When you insist, ‘I always end up doing everything myself,’ the truth of what you’re really saying is: ‘I don’t ask for help.’
THE ABSOLUTE NO LIST
People who feel overworked, overburdened, or under pressure ask me to share time-management secrets, or strategies for being better organised, so they can get a handle on their chaotic schedules. My response is always the same: ‘You can’t make sanity out of an insane situation.’
The concept of creating a list of absolute no’s is important. It serves as a potent reminder of what you no longer do so that you can protect your quality of life. It can be eye-opening and helpful to read about what others consider an absolute no, especially if you have trouble creating your own list. That’s why I asked several friends to share their examples. As you read through them, notice how they make you feel, and put a check mark next to the ones that you’d like to adopt.
The Absolute No list you create will tell you a lot about yourself. If you can’t think of anything, for example, it could mean that you need to put your needs on the front burner. If your list only has two or three items, then it may be time to give more consideration to what needs to change in your life. And if you look at your list and feel good about the rules you live by – the ones that protect you and keep you strong – then it might be time for a celebration.
Starting your own list is an important step in learning about where you fall on the self- care spectrum.
Post your list in a place where you’ll see it every day for at least the next month, and be sure to take five or ten minutes each day to read through it. As you do, imagine installing these new rules into your brain like a self-care software upgrade – a programme that will help you run your life more efficiently and effectively. The goal is to develop an Absolute No list that, over time, makes you feel safe, protected, taken care of, and free to be your best self.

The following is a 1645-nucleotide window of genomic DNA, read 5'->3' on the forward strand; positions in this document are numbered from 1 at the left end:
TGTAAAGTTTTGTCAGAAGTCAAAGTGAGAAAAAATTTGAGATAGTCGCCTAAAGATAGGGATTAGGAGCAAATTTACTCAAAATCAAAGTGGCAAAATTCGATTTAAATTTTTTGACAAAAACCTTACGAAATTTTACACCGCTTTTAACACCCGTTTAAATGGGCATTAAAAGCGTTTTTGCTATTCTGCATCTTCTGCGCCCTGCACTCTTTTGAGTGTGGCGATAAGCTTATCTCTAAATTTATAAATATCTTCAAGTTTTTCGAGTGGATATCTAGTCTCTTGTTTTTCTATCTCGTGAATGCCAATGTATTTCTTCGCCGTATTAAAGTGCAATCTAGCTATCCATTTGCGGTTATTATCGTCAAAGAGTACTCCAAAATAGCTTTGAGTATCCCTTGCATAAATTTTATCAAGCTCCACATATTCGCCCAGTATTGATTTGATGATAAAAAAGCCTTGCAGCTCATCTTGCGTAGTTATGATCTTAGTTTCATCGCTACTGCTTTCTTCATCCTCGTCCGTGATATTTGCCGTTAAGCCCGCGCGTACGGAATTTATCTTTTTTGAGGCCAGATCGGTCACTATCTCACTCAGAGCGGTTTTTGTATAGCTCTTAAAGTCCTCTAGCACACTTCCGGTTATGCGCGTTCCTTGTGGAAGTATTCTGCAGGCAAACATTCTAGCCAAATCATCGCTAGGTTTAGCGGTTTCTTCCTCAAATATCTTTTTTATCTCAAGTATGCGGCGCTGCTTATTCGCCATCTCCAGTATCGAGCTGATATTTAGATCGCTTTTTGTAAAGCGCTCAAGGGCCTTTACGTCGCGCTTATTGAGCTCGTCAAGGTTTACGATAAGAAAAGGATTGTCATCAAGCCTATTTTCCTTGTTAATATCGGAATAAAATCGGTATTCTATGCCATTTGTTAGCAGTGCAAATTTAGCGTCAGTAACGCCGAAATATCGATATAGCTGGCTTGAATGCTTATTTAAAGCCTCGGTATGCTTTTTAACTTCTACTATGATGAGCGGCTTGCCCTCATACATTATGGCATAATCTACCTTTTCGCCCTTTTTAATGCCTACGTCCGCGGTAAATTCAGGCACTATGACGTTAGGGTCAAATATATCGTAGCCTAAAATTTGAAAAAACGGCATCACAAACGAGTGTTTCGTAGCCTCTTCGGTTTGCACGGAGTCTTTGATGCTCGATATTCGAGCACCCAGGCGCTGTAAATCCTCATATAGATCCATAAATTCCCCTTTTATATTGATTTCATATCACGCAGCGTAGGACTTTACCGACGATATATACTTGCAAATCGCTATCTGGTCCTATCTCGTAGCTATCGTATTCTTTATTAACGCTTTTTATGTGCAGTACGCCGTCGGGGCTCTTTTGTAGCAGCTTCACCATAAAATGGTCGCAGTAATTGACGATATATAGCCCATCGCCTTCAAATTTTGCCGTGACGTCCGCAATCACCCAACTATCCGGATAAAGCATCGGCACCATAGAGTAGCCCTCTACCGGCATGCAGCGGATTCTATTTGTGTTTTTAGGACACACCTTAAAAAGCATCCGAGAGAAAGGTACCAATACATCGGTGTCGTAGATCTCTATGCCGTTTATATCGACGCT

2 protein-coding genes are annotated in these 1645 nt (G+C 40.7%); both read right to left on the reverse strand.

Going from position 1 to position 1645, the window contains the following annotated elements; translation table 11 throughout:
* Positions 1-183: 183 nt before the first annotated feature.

My Absolute No list:
I no longer…
- Jump out of bed in the morning. I give myself the time and space I need to start the day in a serene and relaxed state.
- Live without pets.
- Compromise my needs to keep peace with anyone.
- Argue with people who see debating as sport.
- Use my credit cards unless I can pay them off in full at the end of the month.
- Keep anything in my home that I don’t love or need.
- Tolerate, or participate in gossip.
- Deal with difficult life situations alone.
- Hire anyone – be it a lawyer, doctor, health-care provider, or what have you – who treats me with disrespect.
- Take phone calls during meals.
- Accept verbal abuse from a boss or co-worker.
- Go to work when I’m sick.
- Keep my opinions to myself when they don’t align with those of others in the room.
- Let social norms dictate what I should be interested in, whether it’s clothes, art, music, or the like. I love what I love.
- Invest time in relationships that aren’t aligned with who I am and who I want to be.
- Accept wasteful packaging at restaurants, stores and so on.
- Eat when I’m not hungry.
- Get caught up in other people’s drama.
- Feel an obligation to spend time with family members or friends who choose to live in chaos.
- Feel bad about saying no when no is what’s best for me.
- Let the TV networks dictate when I watch my favourite shows (I record what I want to see and then watch it at my leisure).
- Throw away anything that can be recycled.
- Buy cars that aren’t fuel efficient.
- Spend time with people who talk at me instead of with me.
This is an extract from Cheryl Richardson’s book, The Art of Extreme Self-Care, published by Hay House in 2009.